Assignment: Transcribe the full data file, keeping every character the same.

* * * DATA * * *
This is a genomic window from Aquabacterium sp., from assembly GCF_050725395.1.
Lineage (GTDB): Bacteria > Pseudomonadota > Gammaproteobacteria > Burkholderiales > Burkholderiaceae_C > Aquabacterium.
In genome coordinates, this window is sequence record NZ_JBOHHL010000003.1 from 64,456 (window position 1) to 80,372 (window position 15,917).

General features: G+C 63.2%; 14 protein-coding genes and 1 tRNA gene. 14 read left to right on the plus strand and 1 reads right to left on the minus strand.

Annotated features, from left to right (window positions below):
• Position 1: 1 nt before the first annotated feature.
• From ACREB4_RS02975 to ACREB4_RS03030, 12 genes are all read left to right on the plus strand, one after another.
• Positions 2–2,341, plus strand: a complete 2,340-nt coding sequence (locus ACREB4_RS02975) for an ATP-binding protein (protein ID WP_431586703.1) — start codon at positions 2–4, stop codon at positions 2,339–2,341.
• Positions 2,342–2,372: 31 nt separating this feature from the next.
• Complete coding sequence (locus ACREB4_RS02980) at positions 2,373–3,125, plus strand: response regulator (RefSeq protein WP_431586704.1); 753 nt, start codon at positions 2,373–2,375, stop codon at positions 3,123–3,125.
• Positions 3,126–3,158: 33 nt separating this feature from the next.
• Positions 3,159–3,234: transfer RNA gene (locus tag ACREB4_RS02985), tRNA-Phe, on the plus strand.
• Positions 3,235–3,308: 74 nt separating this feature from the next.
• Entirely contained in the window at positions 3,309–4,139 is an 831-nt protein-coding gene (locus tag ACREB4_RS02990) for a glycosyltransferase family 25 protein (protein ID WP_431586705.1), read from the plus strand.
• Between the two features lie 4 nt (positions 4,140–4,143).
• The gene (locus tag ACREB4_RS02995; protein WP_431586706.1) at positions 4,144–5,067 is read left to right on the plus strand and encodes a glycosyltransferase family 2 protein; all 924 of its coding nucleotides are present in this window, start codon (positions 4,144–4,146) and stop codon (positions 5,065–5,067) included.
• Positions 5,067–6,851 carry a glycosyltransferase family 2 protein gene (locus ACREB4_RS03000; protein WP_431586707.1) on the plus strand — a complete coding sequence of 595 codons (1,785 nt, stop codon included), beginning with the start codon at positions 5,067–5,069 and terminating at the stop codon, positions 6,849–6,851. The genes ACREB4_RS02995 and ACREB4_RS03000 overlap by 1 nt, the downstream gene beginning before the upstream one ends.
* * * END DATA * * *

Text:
This is a genomic window from Aquabacterium sp., from assembly GCF_050725395.1.
Lineage (GTDB): Bacteria > Pseudomonadota > Gammaproteobacteria > Burkholderiales > Burkholderiaceae_C > Aquabacterium.
In genome coordinates, this window is sequence record NZ_JBOHHL010000003.1 from 64,456 (window position 1) to 80,372 (window position 15,917).

General features: G+C 63.2%; 14 protein-coding genes and 1 tRNA gene. 14 read left to right on the plus strand and 1 reads right to left on the minus strand.

Annotated features, from left to right (window positions below):
• Position 1: 1 nt before the first annotated feature.
• From ACREB4_RS02975 to ACREB4_RS03030, 12 genes are all read left to right on the plus strand, one after another.
• Positions 2–2,341, plus strand: a complete 2,340-nt coding sequence (locus ACREB4_RS02975) for an ATP-binding protein (protein ID WP_431586703.1) — start codon at positions 2–4, stop codon at positions 2,339–2,341.
• Positions 2,342–2,372: 31 nt separating this feature from the next.
• Complete coding sequence (locus ACREB4_RS02980) at positions 2,373–3,125, plus strand: response regulator (RefSeq protein WP_431586704.1); 753 nt, start codon at positions 2,373–2,375, stop codon at positions 3,123–3,125.
• Positions 3,126–3,158: 33 nt separating this feature from the next.
• Positions 3,159–3,234: transfer RNA gene (locus tag ACREB4_RS02985), tRNA-Phe, on the plus strand.
• Positions 3,235–3,308: 74 nt separating this feature from the next.
• Entirely contained in the window at positions 3,309–4,139 is an 831-nt protein-coding gene (locus tag ACREB4_RS02990) for a glycosyltransferase family 25 protein (protein ID WP_431586705.1), read from the plus strand.
• Between the two features lie 4 nt (positions 4,140–4,143).
• The gene (locus tag ACREB4_RS02995; protein WP_431586706.1) at positions 4,144–5,067 is read left to right on the plus strand and encodes a glycosyltransferase family 2 protein; all 924 of its coding nucleotides are present in this window, start codon (positions 4,144–4,146) and stop codon (positions 5,065–5,067) included.
• Positions 5,067–6,851 carry a glycosyltransferase family 2 protein gene (locus ACREB4_RS03000; protein WP_431586707.1) on the plus strand — a complete coding sequence of 595 codons (1,785 nt, stop codon included), beginning with the start codon at positions 5,067–5,069 and terminating at the stop codon, positions 6,849–6,851. The genes ACREB4_RS02995 and ACREB4_RS03000 overlap by 1 nt, the downstream gene beginning before the upstream one ends.